Derbyshire loses 75 firefighters in last decade, figures reveal

There are nearly 11,500 fewer UK firefighters than in 2010, according to the Fire Brigades Union.
There are nearly 11,500 fewer UK firefighters than in 2010, according to the Fire Brigades Union.

Derbyshire has seen a ten per cent fall in firefighter numbers within the last decade, figures show.

According to the Fire Brigades Union (FBU), the county now has 75 fewer firefighters than it did in 2010.

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The FBU said the number of firefighter posts nationally has increased by 318 this year - a rise of one per cent - but there are nearly 11,500 fewer UK firefighters than in 2010.

The union added that overall spending on UK fire and rescue services has fallen by 38 per cent since 2005.

Matt Wrack, FBU general secretary, said: "This shameless Government is doing nothing to ease the pressure on overstretched and underpaid firefighters.

"Fire and rescue services are in crisis after years of brutal cuts - and this year's measly increase in posts is wholly insufficient to plug the gaps.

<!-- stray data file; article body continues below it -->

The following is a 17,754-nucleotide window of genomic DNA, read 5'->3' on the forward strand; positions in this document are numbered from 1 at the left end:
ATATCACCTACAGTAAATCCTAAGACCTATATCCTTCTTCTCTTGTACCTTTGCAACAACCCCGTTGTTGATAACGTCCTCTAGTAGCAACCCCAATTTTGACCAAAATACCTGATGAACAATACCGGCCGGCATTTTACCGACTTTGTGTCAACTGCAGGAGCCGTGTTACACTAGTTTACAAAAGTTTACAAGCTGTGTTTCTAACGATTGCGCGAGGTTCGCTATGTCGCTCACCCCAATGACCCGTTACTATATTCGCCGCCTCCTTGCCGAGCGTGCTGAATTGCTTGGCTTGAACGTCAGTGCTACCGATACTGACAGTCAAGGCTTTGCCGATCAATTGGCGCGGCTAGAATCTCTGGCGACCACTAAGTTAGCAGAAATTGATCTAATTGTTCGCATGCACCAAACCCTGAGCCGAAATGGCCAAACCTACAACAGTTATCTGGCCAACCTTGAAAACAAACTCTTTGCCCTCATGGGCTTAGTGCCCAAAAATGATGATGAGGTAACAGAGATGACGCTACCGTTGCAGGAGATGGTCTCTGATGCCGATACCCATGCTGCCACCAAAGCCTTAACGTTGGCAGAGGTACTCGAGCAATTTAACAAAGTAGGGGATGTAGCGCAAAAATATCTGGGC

"Our communities need more firefighters."

Mr Wrack added: "The Whaley Bridge dam collapse saw fire and rescue services stretched to the limit.

"Firefighters were pulled from every brigade in the region, and from as far as Chichester and London.

"If this Government is serious about tackling the climate emergency, it needs to invest in our frontline defences - and it is firefighters who are tackling wildfires and rescuing people stranded in flooding.

"Whaley Bridge will not be the last extreme weather event to stretch fire and rescue resources."

The Home Office said in a statement it was for each fire and rescue authority to determine the 'operational resources' required to deliver services to local communities.

Derbyshire Fire and Rescue Service has been approached for comment.

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